In a meeting with Zayo management following the release of the company’s quarterly results, the analysts at Barclays found that the company could potentially hit an organic growth rate of up to 8% if the company’s newly restructured sales and marketing division is successful in drumming up new business.
“Following the recent the ramp of its quota bearing headcount (from mid 130s to 260+) and the creation of a business development organization within that group, management has seen a marked improvement in identifying and signing up ‘white space’ deals,” the analysts at Barclays wrote in a research note to investors today. “Based on its current pipeline of activity, management indicated that it would be surprised if it didn't pass the $8.5 million bookings threshold at some point next calendar year. Assuming a return to more normalized churn levels within the next year, sustaining bookings at these levels would equate to an organic growth rate of ~7-8%.”
And overall, the Barclays analysts offered a relatively positive outlook on Zayo’s prospects: “The ability to deliver its target of improved organic growth should create a ripple effect across Zayo’s strategic flexibility and ultimately value creation off of current levels.”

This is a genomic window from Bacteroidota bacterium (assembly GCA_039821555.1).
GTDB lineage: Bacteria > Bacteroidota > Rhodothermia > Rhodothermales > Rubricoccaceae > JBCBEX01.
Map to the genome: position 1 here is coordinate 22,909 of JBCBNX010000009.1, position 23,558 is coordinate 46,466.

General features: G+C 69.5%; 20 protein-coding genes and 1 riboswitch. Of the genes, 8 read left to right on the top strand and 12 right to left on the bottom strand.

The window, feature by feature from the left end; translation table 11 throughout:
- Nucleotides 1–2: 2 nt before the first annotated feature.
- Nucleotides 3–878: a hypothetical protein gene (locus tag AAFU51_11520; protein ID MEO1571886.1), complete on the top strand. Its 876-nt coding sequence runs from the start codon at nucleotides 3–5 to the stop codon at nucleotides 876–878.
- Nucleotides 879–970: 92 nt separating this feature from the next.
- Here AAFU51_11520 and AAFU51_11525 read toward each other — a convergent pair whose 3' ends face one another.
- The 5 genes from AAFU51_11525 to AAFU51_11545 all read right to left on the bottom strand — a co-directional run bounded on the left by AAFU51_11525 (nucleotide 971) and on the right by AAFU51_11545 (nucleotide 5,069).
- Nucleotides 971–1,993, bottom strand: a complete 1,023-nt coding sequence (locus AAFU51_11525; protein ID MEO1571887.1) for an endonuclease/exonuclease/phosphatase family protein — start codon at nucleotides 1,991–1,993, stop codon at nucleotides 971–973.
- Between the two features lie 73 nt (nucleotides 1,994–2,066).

During the company’s quarterly conference call with investors, Zayo’s new president and COO Andrew Crouch highlighted Zayo’s goal to deliver 6% to 8% growth in its communications infrastructure fiber business, and he noted that those at the company have “a high degree of confidence that that growth rate is achievable and continue to be encouraged by the market opportunity we see. We are taking the right steps with regards to our go-to-market approach to realize this goal,” he said last week, according to a Seeking Alpha transcript of his remarks.
Specifically, Crouch pointed to the company’s expanding sales coverage model and the company’s new chief revenue officer, Phil Mottram, as elements that will drive the company’s organic growth, alongside the company’s new focus on selling specifically into vertical markets. “Early indications of our vertical approach are encouraging,” he said.
“The company indicated that its focus on leveraging the full footprint of its fiber network has worked as a competitive differentiator,” the Barclays analysts explained. “However, its organizational structure created an inability to come across and go after opportunities which capitalized on its pre-existing asset base given a limited holistic vertical focus and reach of its sales force. In other words, the company noted that its comparatively lower ‘white space’ wins (i.e. those that would leverage preexisting assets vs. large national deals) was largely due to the fact that it did not have the appropriate headcount or structure to chase those opportunities.”